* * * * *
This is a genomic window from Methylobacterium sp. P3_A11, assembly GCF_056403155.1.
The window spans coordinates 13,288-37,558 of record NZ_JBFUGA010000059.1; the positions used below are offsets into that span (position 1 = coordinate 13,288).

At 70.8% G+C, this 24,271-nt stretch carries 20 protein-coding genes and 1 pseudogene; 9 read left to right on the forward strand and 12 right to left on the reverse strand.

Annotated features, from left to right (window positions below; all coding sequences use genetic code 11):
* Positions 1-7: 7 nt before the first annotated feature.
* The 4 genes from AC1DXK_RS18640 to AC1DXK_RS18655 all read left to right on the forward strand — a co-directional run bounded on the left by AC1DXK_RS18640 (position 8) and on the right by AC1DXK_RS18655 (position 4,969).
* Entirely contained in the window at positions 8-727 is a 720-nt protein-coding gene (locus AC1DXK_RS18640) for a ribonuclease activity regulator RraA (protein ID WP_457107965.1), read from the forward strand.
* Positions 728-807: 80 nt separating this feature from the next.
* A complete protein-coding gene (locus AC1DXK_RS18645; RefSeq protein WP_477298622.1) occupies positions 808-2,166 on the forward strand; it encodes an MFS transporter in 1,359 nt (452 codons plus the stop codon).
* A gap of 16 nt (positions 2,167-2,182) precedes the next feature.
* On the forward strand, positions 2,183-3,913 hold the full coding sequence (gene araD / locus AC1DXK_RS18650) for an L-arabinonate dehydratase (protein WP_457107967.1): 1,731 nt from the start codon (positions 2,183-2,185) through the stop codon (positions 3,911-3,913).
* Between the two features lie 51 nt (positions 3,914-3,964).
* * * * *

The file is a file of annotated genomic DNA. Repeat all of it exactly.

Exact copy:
This is a genomic window from Methylobacterium sp. P3_A11, assembly GCF_056403155.1.
The window spans coordinates 13,288-37,558 of record NZ_JBFUGA010000059.1; the positions used below are offsets into that span (position 1 = coordinate 13,288).

At 70.8% G+C, this 24,271-nt stretch carries 20 protein-coding genes and 1 pseudogene; 9 read left to right on the forward strand and 12 right to left on the reverse strand.

Annotated features, from left to right (window positions below; all coding sequences use genetic code 11):
* Positions 1-7: 7 nt before the first annotated feature.
* The 4 genes from AC1DXK_RS18640 to AC1DXK_RS18655 all read left to right on the forward strand — a co-directional run bounded on the left by AC1DXK_RS18640 (position 8) and on the right by AC1DXK_RS18655 (position 4,969).
* Entirely contained in the window at positions 8-727 is a 720-nt protein-coding gene (locus AC1DXK_RS18640) for a ribonuclease activity regulator RraA (protein ID WP_457107965.1), read from the forward strand.
* Positions 728-807: 80 nt separating this feature from the next.
* A complete protein-coding gene (locus AC1DXK_RS18645; RefSeq protein WP_477298622.1) occupies positions 808-2,166 on the forward strand; it encodes an MFS transporter in 1,359 nt (452 codons plus the stop codon).
* A gap of 16 nt (positions 2,167-2,182) precedes the next feature.
* On the forward strand, positions 2,183-3,913 hold the full coding sequence (gene araD / locus AC1DXK_RS18650) for an L-arabinonate dehydratase (protein WP_457107967.1): 1,731 nt from the start codon (positions 2,183-2,185) through the stop codon (positions 3,911-3,913).
* Between the two features lie 51 nt (positions 3,914-3,964).